Silent heart attacks are becoming more common and are targeting more women than men, a new study has revealed.

Researchers have found that silent heart attacks, which occur without the classic symptoms of a heart attack such as shortness of breath and chest pain, account for about 45 percent of all heart attacks. They also found that women are more at risk than men.

Experts are concerned that those who have experienced the silent type of heart attack are not aware that they have had one and therefore do not seek treatment to prevent future attacks.

The Wake Forest Baptist Medical Center's Epidemiology Cardiology Research Center Director Dr. Elsayed Soliman and his colleagues studied the differences of the heart attacks experienced by men and women as well as blacks and whites. They examined the data of almost 10,000 middle-aged adults who participated in the Atherosclerosis Risk in Communities (ARIC) study from 1987 to 1989. Five additional studies through 2013 were also conducted. The ARIC data comprised 20 percent African-American individuals and 57 percent women.

Researchers used ARIC data because atherosclerosis, the plaque build-up in arteries and blood vessels, is a risk factor for heart attack.

The researchers found that by the fourth check-up, more than 317 of the participants experienced a silent heart attack, which was detected by an electrocardiogram (ECG) screening, compared to 386 of participants with clinical heart attacks.

The study also found that men were at a higher risk to develop silent and clinical heart attacks. Whites are more likely to experience clinical heart attacks than blacks. Blacks were also more likely to experience silent heart attacks but since the sample size of blacks is small, the finding may be nonsignificant.

Regardless of sex or race, individuals who experience heart attacks have an increased risk for coronary heart disease.

"Women with a silent heart attack appear to fare worse than men," said Soliman.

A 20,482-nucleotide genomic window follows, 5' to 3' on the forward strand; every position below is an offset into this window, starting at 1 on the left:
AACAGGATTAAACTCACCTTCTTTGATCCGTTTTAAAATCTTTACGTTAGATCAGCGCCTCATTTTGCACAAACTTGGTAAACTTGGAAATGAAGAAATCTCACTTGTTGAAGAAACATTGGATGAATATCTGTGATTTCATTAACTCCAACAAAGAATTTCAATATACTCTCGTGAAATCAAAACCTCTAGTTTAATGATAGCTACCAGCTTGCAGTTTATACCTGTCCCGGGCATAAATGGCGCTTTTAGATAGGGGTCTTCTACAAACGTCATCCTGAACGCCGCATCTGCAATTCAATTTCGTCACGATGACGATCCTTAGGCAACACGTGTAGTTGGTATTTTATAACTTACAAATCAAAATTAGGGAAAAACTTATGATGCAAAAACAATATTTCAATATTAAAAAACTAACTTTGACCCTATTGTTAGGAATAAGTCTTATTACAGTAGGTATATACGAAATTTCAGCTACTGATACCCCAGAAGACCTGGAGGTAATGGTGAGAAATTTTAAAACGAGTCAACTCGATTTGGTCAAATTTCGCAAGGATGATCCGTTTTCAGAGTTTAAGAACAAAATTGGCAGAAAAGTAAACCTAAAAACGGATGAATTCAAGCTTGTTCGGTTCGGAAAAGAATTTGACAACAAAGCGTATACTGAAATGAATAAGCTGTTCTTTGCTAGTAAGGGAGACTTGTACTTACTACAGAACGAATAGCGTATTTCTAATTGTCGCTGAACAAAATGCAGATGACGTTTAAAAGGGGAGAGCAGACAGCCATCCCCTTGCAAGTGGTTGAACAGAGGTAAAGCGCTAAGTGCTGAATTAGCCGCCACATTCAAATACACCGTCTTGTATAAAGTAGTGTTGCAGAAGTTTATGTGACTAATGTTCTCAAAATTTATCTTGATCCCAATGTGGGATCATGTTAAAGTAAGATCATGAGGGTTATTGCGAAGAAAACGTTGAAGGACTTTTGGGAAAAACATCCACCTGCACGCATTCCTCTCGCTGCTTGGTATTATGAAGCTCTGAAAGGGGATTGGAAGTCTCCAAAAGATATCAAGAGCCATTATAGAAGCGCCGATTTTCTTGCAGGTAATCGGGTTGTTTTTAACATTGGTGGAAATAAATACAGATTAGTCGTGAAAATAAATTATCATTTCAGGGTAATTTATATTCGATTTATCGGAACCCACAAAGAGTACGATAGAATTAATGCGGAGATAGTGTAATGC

Researchers said that their study is more inclusive than most studies, but since the comparison studies they used have small sample sizes, the findings reflect only the incidence of heart attacks and not disease prognosis.

Soliman said that the studies lack proper long-term follow-up to determine the term of prognosis. He added that specific studies cannot properly monitor individuals with silent heart attacks, making it difficult to establish whether they have better or worse disease progression than those who suffered clinical heart attacks.

Still, they believe that their study underlines the need for proper and early detection and prevention methods across sexes and different races.

Soliman went on to explain that gaps in knowledge about silent heart attacks must be addressed by conducting a more diverse sample size. Future studies should encompass all factors that might contribute to the occurrence of heart attacks, including access to health care, adherence to medication, emerging risk factors, genetic background and awareness.

Soliman pointed out that silent and clinical heart attacks have one thing in common - their modifiable risk factors. Doctors with patients who have had silent heart attacks must advise on weight management, smoking cessation, cholesterol control, blood pressure monitoring and more physical activity.

A recent report highlighted that more than 30,000 deaths from heart attack could have been prevented had doctors followed the National Health Service guidelines on correct patient treatment.

The study was published in Circulation on May 16.

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